Mokulele Airlines has ‘big plans’ for Kahului Airport

Mokulele Airlines will be increasing the number of direct daily flights between Kahului and Honolulu International airports to a lucky 13 starting Friday and offering a special $49 one-way fare as the commuter airline turns the Maui airport into its “main hub,” an airline official said Tuesday.

“We have big plans for Kahului,” said Dave Berry, executive vice president and chief operating officer of Mokulele. “Kahului is working out to be our main hub.”

With 120 takeoffs and landings combined each day at Kahului Airport, “we’re real active there,” he said, adding that the airline is working with the state to remodel the commuter terminal.

The airline that flies nine-seater Cessna Grand Caravans will have seven flights from Kahului to Honolulu and six flights from Honolulu to Kahului, Berry said.

The $49 fare, which includes taxes and fees, will be available until Tuesday for travel by May 8.

Although not publicized until after the go! airlines shutdown April 1, Mokulele has been flying passengers between Kahului and Honolulu since September as part of a flight originating in Kohala on the Big Island, Berry said.

He explained that while Mokulele and go! “are completely separate” and “have nothing to do” with each other currently, they were one airline at one time. Mokulele President and Chief Executive Officer Ron Hansen bought Mokulele from go! owners Mesa Airlines in November 2011.

Go! and Mokulele remained “good partners” with a code share agreement that allowed the airlines to sell each other’s tickets, said Berry. However, as part of the agreement, Mokulele could not fly go! routes, and go! had flights between Kahului and Honolulu airports.

When Mokulele won the federal Department of Transportation Essential Air Service contract and began federally subsidized flights between Waimea-Kohala and Kahului airports in September, Kohala residents expressed interest in continuing through to Honolulu, he said. Mokulele worked out an agreement with go! where Mokulele could fly one round trip between Kahului and Honolulu as part of a continuation of the Kohala flight and pick up new passengers in Kahului, he said.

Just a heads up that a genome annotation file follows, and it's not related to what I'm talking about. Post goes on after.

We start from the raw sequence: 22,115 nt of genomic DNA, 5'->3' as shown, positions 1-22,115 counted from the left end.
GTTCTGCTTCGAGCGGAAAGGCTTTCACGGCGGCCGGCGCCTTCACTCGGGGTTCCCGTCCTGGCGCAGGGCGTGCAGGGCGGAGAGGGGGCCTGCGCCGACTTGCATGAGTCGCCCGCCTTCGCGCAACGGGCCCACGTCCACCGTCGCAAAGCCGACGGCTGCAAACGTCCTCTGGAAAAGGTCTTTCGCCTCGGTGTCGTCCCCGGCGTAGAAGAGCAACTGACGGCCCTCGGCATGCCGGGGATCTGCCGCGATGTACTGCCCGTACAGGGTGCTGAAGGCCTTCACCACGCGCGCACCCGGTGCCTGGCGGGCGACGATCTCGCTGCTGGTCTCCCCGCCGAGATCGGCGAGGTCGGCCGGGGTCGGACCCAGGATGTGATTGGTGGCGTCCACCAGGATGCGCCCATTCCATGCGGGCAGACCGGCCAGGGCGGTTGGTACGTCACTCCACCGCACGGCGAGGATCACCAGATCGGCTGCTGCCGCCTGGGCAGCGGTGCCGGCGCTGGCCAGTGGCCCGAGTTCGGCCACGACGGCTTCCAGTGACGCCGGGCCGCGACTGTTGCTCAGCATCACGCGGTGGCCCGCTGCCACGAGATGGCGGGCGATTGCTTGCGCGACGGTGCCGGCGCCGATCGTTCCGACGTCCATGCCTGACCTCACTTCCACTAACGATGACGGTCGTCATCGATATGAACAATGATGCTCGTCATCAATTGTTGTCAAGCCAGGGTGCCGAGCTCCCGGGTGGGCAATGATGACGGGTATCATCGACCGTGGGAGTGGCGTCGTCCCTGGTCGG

The agreement said that Mokulele could not advertise the Kahului-Honolulu leg, he said.

With go!’s departure from the interisland market, Mokulele now is free to fly the Kahului-Honolulu route and advertise it, he said.

After the introductory fare is over, Berry said the airline will likely price at or below Hawaiian Airlines’ lowest fares. A random check of the Hawaiian website Tuesday showed the lowest one-way fares between Honolulu and Kahului through the end of the month at $75.

“We want to be at that price or less,” Berry said. “It costs us a lot less to operate our airline.”

Mokulele’s flight between Kahului and Honolulu on the single-engine plane will take about 55 minutes, he said. However, when taking the entire travel time into account, including check in, security and traversing the terminals, Berry said that the travel time actually may be less than flying Hawaiian because Mokulele utilizes commuter terminals.

The Kahului-Honolulu flight addition is part of a busy span for the airline that also flies into Kapalua-West Maui, Hana, Lanai, Molokai and Kona airports.

“Ron Hansen is kind of a maverick in Hawaii aviation,” said Berry. “He is always pushing the envelope with what’s new and what’s better.”

Things in store for the airline:

* Beginning a small-package cargo freight program. That would allow passengers to fly small items, such as a forgotten cellphone or rental car keys, in a counter-to-counter service for about $10, he said. The airline currently is working on the logistics and software but is “pushing for early summer” to start the program.

* To fly in and out of Kalaeloa Airport, the old Barber’s Point runway in West Oahu, by early summer, Berry said. “There is a huge population base out in that area and the convenience of flying out of that airport . . . is a huge draw,” he said, noting the growth of Kapolei and Aulani, A Disney Resort & Spa nearby. “We look at those types of airports. We go where a lot of the locals want to go.”

* Bidding for the federal Essential Air Service for Kalaupapa, a contract currently held by Makani Kai Air. A decision is scheduled for the summer, Berry said. Makani Kai has reapplied for the contract.

Mokulele has purchased nine new Cessna Caravans and has flown its older aircraft to the Mainland for refurbishing and possible sale, said Berry. The airline currently is in talks with Cessna for an additional three planes, he added.

It’s possible that some of those new planes could be used to increase service to the Kahului-Honolulu route, Berry indicated.

Mokulele was in the news last fall when one of its planes made an emergency landing on Piilani Highway in Wailea. The eight passengers and two pilots were uninjured in the incident Oct. 21.

The crew of the flight reported hearing a loud bang, which was followed by a loss of engine power, before making the emergency landing, according to preliminary information from the National Transportation Safety Board.

* Lee Imada can be reached at